The bottom line is tight filtration ensures a greater diversity of perspectives in lower ranks. Since diversity enhances the quality of decisions, leaders can use artificial intelligence swarms such as UNU to decentralize the effort of research to the edges of the organization and scoop up a wider swath of inputs from junior officers during operational planning.
In the Crew’s Hands
That said, the Navy’s leadership filtration process is not going to change anytime soon, and we do not yet have UNU available on board our ships. In the meantime, maybe we can pull some key principles out of leadership filtration theory and article swarm intelligence to help operational planners succeed:
• Good ideas have no rank. We must plan operations with a diverse group of people from all ranks.
• “Yes, and . . .” Nobody should point out why an idea is bad; rather, we should try to decipher the elements of an idea that are good and incorporate them into a larger plan.
• Integrate everyone’s ideas in a meaningful way. Formally declare the group focus and accept everyone’s contribution.
Leaders can employ these axioms to encourage their team to work together with the same resources and a deadline. These axioms naturally are followed in UNU, but even in the application’s absence we still can function as a swarm.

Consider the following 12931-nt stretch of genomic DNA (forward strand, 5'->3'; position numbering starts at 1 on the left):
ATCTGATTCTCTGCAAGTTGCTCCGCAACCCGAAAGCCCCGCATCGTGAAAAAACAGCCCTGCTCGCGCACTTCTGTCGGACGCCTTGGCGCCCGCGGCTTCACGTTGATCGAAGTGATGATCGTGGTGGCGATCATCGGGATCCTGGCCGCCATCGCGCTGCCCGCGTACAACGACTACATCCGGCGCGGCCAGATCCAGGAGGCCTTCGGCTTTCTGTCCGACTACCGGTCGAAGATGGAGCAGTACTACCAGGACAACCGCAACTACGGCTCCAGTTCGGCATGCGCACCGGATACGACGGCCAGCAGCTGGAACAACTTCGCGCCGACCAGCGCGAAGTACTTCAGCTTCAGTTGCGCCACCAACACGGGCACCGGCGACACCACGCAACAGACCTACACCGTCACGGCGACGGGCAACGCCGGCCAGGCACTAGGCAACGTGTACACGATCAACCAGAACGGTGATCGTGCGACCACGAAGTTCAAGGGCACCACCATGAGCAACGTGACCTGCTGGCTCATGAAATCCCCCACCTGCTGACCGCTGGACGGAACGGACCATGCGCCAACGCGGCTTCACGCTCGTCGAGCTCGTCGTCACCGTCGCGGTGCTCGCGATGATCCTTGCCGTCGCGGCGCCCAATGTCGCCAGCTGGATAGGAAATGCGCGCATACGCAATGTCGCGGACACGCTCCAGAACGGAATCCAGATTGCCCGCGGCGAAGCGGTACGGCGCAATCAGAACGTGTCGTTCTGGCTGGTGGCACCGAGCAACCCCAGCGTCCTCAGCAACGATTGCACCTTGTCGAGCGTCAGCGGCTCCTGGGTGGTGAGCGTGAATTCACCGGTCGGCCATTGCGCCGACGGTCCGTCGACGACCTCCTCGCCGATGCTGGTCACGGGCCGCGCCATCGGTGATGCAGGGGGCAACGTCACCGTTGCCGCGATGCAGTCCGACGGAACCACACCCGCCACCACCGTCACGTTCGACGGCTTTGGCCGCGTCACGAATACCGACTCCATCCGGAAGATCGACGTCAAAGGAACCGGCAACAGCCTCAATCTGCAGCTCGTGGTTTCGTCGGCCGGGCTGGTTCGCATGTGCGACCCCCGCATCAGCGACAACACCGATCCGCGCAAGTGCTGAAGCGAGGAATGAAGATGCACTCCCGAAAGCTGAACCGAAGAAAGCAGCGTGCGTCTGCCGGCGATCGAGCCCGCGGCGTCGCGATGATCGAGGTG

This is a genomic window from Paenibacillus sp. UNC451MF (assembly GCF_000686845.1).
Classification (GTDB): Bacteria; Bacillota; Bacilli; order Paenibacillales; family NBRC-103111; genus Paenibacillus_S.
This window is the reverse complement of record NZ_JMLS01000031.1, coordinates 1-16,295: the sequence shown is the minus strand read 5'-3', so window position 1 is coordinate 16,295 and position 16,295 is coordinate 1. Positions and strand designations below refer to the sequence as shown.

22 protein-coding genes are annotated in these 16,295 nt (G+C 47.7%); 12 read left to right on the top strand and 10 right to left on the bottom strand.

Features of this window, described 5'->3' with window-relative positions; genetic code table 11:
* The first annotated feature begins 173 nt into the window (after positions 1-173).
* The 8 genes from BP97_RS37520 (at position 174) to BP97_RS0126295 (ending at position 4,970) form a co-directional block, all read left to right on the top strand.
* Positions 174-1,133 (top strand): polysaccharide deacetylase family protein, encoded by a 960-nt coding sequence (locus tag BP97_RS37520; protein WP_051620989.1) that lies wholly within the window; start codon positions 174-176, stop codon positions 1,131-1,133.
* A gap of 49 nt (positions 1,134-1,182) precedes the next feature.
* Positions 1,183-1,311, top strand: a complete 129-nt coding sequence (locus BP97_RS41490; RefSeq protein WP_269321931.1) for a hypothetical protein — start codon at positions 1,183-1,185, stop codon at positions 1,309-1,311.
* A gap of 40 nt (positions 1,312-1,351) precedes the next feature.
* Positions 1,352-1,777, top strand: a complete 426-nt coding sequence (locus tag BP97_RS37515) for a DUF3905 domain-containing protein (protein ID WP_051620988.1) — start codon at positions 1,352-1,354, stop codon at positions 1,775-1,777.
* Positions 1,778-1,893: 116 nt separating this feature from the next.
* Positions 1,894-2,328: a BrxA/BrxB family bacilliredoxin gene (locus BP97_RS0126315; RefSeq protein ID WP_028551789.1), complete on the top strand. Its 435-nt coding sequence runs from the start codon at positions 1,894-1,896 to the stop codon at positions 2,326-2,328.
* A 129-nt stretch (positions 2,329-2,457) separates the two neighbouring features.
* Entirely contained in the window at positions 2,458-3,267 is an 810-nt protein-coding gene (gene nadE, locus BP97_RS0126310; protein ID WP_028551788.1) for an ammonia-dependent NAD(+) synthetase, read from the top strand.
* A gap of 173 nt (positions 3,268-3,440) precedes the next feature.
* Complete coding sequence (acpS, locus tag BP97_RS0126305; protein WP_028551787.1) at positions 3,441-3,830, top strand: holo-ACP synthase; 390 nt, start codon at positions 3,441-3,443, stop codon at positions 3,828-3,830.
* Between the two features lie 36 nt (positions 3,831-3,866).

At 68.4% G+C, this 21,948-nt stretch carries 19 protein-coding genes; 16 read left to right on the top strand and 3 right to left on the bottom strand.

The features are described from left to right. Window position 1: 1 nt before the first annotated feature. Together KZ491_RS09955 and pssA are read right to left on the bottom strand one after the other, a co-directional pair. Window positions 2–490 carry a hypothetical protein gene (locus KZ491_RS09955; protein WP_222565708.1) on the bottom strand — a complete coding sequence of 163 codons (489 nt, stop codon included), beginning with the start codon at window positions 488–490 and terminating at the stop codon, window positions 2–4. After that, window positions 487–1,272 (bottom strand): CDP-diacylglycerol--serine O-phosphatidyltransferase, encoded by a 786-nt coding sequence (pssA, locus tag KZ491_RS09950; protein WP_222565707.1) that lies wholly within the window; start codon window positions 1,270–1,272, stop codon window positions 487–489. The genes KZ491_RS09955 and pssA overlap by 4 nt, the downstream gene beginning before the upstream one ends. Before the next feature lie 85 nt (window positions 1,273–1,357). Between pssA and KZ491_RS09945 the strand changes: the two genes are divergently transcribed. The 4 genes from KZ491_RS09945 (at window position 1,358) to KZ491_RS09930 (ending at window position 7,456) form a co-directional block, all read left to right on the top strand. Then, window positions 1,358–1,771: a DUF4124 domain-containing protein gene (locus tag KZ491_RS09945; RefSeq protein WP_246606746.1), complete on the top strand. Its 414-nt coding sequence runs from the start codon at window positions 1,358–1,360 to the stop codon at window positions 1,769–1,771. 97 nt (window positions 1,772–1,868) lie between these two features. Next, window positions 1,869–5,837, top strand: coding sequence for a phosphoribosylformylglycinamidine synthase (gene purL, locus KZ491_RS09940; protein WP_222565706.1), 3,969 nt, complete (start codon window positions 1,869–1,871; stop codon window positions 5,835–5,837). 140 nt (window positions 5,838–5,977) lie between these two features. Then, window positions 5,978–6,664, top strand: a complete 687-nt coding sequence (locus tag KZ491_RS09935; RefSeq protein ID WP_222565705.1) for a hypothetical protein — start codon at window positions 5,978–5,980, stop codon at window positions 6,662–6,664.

Fluckey and his crew epitomized swarm behavior. They followed the first axiom—that good ideas have no rank—when they sought good ideas from every crewmember. They followed the second axiom— “yes and . . .”—when Fluckey welcomed everyone’s ideas, “serious or silly.” And they followed the third axiom—integrating ideas in a meaningful way—by convening both officers and enlisted crew together at the wardroom table around a chart to develop the operational plan.
Petty Officer Hatfield—the Barb’s electrician who was quoted in Thunder Below!—represents the potential for innovation that comes from having diversity at the table. As a prior railroad worker, he had the key information that enabled the group to make an otherwise reckless plan a genuine possibility.
The same principles can and should be applied in the Navy. Analyzing traits of Stockdale Award winners, the most successful leaders seem to be those who consistently employ the three axioms. Conversely, reports on commanding officer and executive officer firings for “poor command climate” or “loss of confidence” suggest that these officers seldom capture the wisdom of their crews. Incorporating diverse perspectives from junior people is key to success, and more commanders need to put problems and planning in the hands of every sailor on board.
The Wisdom of the Crew